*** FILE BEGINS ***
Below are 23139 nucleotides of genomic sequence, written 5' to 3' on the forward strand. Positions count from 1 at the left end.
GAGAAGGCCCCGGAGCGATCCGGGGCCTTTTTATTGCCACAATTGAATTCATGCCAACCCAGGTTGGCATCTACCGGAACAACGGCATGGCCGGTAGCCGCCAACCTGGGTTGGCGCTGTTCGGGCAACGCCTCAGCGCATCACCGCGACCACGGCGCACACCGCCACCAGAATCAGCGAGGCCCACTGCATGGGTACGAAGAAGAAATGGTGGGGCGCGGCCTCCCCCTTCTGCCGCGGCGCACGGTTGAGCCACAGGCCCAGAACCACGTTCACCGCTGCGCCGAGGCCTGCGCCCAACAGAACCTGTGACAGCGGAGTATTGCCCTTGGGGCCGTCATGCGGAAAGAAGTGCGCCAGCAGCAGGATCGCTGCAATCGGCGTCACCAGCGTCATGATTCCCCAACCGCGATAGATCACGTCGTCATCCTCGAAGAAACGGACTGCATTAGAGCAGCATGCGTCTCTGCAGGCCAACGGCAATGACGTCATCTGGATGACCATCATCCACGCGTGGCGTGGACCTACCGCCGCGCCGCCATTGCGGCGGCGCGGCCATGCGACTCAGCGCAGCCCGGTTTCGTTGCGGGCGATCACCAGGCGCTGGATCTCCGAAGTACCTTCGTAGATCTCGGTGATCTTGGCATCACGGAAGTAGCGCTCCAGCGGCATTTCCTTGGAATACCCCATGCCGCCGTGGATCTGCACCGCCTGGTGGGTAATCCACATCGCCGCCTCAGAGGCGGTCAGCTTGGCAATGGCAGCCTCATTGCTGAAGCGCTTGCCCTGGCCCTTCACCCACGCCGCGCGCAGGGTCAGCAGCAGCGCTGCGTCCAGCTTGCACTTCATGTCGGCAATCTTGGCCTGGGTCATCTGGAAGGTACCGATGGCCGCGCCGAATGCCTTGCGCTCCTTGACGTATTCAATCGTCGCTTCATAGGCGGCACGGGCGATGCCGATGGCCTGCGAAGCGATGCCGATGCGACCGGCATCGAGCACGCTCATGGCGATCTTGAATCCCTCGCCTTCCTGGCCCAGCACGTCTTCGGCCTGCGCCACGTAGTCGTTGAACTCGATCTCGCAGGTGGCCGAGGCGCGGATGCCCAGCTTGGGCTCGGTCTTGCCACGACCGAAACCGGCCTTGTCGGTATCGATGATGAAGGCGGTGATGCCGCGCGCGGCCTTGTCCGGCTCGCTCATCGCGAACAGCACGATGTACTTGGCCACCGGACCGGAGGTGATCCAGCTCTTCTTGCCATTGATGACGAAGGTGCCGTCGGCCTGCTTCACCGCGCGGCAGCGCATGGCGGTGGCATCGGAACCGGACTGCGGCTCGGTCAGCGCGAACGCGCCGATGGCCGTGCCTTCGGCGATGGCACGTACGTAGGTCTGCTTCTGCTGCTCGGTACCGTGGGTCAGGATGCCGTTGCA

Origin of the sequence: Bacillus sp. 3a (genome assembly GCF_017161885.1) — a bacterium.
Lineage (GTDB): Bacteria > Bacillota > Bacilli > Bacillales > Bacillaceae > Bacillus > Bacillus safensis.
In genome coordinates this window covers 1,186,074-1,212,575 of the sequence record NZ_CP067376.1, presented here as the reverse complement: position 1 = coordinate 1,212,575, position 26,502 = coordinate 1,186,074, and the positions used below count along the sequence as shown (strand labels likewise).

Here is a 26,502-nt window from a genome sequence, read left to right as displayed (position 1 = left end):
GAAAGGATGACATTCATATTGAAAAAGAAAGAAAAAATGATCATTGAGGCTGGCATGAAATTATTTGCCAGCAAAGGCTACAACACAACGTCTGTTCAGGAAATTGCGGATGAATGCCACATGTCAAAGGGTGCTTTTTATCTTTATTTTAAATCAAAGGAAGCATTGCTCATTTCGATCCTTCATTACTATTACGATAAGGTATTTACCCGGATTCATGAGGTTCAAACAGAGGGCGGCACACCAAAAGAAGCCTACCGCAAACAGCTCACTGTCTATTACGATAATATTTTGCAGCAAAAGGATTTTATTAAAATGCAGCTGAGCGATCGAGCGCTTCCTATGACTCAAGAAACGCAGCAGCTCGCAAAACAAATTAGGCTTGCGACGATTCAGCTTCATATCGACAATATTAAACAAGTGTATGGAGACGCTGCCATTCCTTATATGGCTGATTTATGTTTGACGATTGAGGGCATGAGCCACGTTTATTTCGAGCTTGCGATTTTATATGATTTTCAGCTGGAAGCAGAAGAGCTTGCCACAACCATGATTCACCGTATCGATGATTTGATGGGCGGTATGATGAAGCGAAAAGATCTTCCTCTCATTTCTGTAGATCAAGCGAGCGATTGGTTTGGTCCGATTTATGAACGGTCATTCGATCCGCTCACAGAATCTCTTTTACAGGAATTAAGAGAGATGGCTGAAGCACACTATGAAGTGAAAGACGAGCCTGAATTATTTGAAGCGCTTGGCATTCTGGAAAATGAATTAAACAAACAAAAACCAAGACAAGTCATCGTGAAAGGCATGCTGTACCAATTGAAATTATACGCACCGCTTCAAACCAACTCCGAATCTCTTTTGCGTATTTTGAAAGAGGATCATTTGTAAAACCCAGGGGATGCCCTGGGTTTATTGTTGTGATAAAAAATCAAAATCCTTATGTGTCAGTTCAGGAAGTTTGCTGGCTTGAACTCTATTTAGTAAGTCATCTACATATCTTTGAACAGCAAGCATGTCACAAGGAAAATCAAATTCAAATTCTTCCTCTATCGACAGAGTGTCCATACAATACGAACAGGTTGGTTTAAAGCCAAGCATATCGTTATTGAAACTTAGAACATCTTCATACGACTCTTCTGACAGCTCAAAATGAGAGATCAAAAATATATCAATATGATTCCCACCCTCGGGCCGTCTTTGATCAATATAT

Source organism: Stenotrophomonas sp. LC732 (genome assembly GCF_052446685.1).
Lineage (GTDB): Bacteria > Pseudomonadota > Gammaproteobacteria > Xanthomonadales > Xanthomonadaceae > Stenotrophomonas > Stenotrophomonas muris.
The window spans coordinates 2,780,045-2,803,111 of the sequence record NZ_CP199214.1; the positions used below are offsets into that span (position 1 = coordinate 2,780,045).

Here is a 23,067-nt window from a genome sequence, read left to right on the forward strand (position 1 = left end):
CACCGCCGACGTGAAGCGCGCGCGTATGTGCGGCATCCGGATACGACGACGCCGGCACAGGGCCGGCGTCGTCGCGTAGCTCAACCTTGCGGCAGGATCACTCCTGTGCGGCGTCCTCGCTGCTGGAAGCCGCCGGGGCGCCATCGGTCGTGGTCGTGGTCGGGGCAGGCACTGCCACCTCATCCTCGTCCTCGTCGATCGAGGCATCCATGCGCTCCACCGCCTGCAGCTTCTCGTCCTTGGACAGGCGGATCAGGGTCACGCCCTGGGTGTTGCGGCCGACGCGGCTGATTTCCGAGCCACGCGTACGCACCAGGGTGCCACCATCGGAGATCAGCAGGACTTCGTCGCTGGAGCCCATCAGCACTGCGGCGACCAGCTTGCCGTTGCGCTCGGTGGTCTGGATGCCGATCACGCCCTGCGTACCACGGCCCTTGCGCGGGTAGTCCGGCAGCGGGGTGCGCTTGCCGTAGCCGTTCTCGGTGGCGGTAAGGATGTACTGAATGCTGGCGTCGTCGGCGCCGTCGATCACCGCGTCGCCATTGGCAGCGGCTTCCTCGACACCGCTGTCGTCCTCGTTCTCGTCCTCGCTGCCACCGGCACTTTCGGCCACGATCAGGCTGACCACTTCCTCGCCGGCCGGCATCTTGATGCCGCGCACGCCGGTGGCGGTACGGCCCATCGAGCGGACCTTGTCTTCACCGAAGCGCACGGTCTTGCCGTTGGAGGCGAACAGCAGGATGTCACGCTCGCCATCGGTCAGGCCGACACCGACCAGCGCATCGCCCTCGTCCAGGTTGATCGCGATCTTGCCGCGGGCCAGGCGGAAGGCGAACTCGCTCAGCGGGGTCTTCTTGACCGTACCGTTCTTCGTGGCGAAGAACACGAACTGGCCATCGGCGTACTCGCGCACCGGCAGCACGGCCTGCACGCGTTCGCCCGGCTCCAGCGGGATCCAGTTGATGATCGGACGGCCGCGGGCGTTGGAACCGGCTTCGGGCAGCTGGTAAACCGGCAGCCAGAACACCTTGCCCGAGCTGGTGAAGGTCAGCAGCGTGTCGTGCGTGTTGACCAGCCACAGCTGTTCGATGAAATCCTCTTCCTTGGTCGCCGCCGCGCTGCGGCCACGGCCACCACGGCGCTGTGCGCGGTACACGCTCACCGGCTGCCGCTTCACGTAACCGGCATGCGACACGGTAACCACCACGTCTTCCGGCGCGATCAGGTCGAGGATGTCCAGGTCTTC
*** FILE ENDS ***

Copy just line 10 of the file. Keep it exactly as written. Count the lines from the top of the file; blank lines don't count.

The window spans coordinates 2,780,045-2,803,111 of the sequence record NZ_CP199214.1; the positions used below are offsets into that span (position 1 = coordinate 2,780,045).